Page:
Tuesday, May 10, 2011

Meeting Recap from Dr. Biel

Thank you to everyone who made to our last meeting of the school year with Dr. Biel.

Here are the notes from the meeting:

Michael Biel CScD, CCC-SLP
Intensive Aphasia Treatment: Case of Non-Lexical Recurrent Utterances
  • This is a case about a gentleman in a program called Pirate (Pittsburgh Intensive Registration Aphasia and Treatment Evaluation) in Pittsburgh.
  • Why did this program become established? Aphasia is a complex disorder to treat and several veterans at the time had Aphasia.
  • History: 61 y/o male, with left MCA (Middle Cerebral Artery) CVA (Cerebrovascular Accident) in 2005, global aphasia and severe AOS (Apraxia of Speech)
  • He had nonlexical speech where he only said, “Ba ma ma ma, huh, ba bum bum ma ma.”
  • treatment Hx:
    • had 1-year inpatient rehab
    • 2 years outpatient treatment (tx)
    • group treatment
    • various experimental txs
    • despite tx, his speech did not improve; he was unable to repeat sounds.
  • In PIRATE:
    • tx for 6 hours a day for 6 days a week for 4 weeks.
      • 4 hours of treatment were individual tx and the other two hours were in a group setting.
    • he scored WNL on the Raven’s colored Progressive Matrices (assesses problem solving) and scored WNL on the pyramids and Palm Trees Test (assesses semantics)
    • no cranial nerve signs
    • motor speech testing was difficult- did show signs of nonverbal oral apraxia (NVOA)
    • could imitate a “Uh” and /h/ via a PROMPT
    • could manipulate rate and prosody of recurrent utterance when given a model
    • Comprehensive Aphasia Test (CAT)
      • he scored 21%ile for single word
    • all tasks resulted in production of the recurrent utterance
    • chance level performance on a pictured rhyme judgement task from the PALPA; the PALPA is used supplemental to other Aphasia tests.
      • a picture rhyme subtest is used: a picture of a fan and van are showed and the person has to indicate whether or not the words rhymed or not (yes or no)
  • On PALPA’s picture-rhyme test he scored in the low percentile level; this means that his apraxia of speech could be and issue of something else.
    • he had good visual lexical decision making (58/60); this means that for reading, he has some comprehension. He had poor with written rhyme judgment (31/60)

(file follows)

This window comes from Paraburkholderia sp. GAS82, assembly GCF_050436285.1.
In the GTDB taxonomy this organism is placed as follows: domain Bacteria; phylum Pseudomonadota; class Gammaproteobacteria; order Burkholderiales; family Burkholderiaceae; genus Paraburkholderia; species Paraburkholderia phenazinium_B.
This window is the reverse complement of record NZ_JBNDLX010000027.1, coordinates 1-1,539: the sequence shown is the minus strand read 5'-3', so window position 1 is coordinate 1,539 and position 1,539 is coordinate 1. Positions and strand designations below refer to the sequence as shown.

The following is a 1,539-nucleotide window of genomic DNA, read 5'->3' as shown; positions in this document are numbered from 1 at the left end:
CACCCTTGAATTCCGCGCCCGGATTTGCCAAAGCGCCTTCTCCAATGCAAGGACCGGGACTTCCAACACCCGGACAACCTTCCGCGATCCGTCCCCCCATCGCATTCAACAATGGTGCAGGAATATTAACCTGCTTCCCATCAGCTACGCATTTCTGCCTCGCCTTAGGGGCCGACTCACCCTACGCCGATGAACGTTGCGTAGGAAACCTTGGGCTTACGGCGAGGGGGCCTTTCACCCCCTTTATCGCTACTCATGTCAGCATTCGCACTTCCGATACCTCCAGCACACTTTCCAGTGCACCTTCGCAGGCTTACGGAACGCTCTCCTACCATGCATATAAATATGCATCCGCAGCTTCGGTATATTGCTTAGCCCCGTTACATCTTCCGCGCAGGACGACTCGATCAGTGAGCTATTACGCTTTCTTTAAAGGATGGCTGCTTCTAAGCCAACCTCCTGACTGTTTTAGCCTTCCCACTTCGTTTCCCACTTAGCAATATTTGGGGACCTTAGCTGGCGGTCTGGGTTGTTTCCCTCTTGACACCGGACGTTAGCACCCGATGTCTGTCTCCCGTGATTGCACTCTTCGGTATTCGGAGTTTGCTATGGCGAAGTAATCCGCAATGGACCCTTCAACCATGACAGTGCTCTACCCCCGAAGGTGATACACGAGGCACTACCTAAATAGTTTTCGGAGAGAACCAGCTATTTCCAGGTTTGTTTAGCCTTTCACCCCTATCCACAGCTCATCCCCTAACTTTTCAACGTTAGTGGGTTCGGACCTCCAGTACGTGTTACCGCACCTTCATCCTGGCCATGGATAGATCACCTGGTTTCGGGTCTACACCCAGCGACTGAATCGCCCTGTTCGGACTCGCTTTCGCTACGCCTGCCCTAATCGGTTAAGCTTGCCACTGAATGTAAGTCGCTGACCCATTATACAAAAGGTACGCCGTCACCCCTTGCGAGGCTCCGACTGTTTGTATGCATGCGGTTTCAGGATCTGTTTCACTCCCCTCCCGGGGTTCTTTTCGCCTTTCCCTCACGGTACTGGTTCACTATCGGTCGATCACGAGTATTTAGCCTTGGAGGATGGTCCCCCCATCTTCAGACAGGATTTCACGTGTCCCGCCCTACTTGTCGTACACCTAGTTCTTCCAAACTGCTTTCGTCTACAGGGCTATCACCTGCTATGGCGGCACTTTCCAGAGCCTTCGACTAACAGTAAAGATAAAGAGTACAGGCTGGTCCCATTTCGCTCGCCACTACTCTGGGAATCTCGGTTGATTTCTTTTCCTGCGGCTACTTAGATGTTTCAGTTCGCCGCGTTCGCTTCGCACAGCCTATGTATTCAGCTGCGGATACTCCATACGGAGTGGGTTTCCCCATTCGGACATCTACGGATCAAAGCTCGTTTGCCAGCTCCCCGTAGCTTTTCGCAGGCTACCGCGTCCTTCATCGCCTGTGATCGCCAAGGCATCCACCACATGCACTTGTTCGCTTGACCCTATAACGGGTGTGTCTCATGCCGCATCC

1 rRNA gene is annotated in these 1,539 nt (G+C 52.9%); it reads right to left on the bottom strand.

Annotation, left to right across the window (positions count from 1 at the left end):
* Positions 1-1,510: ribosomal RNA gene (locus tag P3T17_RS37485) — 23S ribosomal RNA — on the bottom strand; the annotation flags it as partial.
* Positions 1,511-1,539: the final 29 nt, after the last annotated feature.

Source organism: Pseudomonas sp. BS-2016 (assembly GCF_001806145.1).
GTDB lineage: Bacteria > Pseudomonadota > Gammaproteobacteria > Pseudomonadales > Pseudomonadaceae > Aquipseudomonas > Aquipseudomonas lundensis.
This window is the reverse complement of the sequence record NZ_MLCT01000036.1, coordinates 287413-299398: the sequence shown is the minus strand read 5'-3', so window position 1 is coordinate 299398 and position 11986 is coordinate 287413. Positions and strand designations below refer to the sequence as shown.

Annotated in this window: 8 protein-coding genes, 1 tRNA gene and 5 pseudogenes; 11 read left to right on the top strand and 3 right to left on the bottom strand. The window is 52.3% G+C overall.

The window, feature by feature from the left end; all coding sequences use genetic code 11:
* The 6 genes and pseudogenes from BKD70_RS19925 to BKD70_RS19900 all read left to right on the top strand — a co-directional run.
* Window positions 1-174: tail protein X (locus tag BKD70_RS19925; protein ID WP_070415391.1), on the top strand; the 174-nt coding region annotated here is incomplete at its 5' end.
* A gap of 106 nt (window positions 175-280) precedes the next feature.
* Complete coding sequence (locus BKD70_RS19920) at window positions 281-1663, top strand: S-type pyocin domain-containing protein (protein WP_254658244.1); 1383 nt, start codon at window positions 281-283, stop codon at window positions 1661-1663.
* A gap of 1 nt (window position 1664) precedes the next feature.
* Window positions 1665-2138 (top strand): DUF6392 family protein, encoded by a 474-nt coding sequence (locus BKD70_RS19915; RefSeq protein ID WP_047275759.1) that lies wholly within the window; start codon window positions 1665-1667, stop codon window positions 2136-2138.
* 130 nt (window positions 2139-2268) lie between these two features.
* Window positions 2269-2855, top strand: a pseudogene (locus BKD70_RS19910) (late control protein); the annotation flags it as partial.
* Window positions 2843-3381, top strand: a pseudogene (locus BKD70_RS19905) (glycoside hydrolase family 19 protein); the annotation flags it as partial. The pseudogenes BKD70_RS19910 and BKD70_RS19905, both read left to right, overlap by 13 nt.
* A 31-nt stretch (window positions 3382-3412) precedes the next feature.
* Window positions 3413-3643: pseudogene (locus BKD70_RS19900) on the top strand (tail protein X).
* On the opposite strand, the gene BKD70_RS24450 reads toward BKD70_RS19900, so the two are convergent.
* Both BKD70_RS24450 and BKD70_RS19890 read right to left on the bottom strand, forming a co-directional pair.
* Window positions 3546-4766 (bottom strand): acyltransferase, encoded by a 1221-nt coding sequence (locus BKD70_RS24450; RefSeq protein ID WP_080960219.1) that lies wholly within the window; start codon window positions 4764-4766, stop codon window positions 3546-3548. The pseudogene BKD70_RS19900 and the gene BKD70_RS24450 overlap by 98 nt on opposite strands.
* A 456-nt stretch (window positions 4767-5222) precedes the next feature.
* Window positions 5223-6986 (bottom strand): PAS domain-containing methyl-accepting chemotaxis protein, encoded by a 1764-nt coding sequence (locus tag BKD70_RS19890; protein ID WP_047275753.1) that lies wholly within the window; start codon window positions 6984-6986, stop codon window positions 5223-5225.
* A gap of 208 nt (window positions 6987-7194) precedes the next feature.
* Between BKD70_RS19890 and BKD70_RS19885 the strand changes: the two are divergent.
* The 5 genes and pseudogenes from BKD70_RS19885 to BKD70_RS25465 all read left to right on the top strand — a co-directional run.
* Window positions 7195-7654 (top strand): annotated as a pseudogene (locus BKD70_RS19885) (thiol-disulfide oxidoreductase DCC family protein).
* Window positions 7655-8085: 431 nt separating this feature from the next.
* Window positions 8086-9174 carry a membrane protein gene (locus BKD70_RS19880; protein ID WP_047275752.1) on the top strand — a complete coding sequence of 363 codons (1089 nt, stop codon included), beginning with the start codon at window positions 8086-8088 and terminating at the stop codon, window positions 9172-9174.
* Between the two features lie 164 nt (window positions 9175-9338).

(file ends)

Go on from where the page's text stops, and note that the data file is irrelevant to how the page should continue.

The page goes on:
• perhaps he had impaired phonological processing?
    • or impaired subvocalization or verbal working memory
    • he was able to write 6/40 written items on PALPA; this suggests something that we can work with; he was also abel for write by dictation 5/6 3 letter words.
  • WHY CAN’T SJ (client) REPEAT?
    • Apraxia of Speech?
      • He did show non-lexical recurrent utterances; he had some Nonverbal Oral Apraxia; in tx, he demonstrated overgeneralization during articulatory tx.
    • 1) improve ability to repeat 2) use social greetings 3) improve ability to use writing to communicate
    • Dr. Biel looked up research articles that focused on treatment for individuals with recurrent utterances and studies with individuals with global aphasia and significant AOS. Most of the articles he found were antedotal. One article he found dealt with PROMPT.
    • Dr. Biel used PROMPT since it was likely that SJ had AOL.
    • 1) control voicing during production of /h/ and “uh” contrasts
    • 2) control jaw opening in /m/ and “uh” contrasts
    • both goals were not met; he overgeneralized /h/ for “uh”
    • Do we abandon goal to work on speech?
    • Try antedotal txs like VCIU or MIPT (multiple input phoneme tx)?
    • Try melodic intonation therapy?
    • Dr. Biel tried MIPT after several attempts to contact the author of the research paper about MIPT.
  • MIPT:
    • How does this work?
    • Step 1: gain control of involuntary utterance
    • Step 2: use sounds in the recurrent utterance to generate new words to practice/probe (if the person says “ma ma” get them to say “ma mom”
    • Multiple inputs of the target phrase before production attempt.
    • Integral stimulation (look, listen)
    • Rhythmic tapping on the ipsilesional arm
    • Choral repetition with the clinician being louder.
    • SJ controlled production of his recurrent utterances, BUT was unable to produce words generated from the recurrent utterance.
    • Include PROMPT cuing
    • Try and create unique errors, i.e. errors that contained new sounds or sound combinations; this helped diversify SJ’s phonetic inventory.
    • After a word was taught, SJ was immediately taught to generalize these words, such as “Hi.”
    • By the end of tx, he could produce 60 words, mostly one syllable with anterior, visible consonants.
    • 50/60 repeated on post-testing with integral stimulation
    • On the Syllable Length Repetition subtest (PALPA), he scored he got 6/24 by the end of treatment; initially he scored 0/24. By the end of treatment, he did not use “Ma bum bum.”
    • By the 4th week of treatment, he was able to produce, “Hi,” “Fine,” and “Bye,” for social greetings.
    • By the 4th week of treatment, he made improvement with writing but only with specific items which did not generalize.
    • There is a damaged phonological system that is cut off from other systems in a loop.

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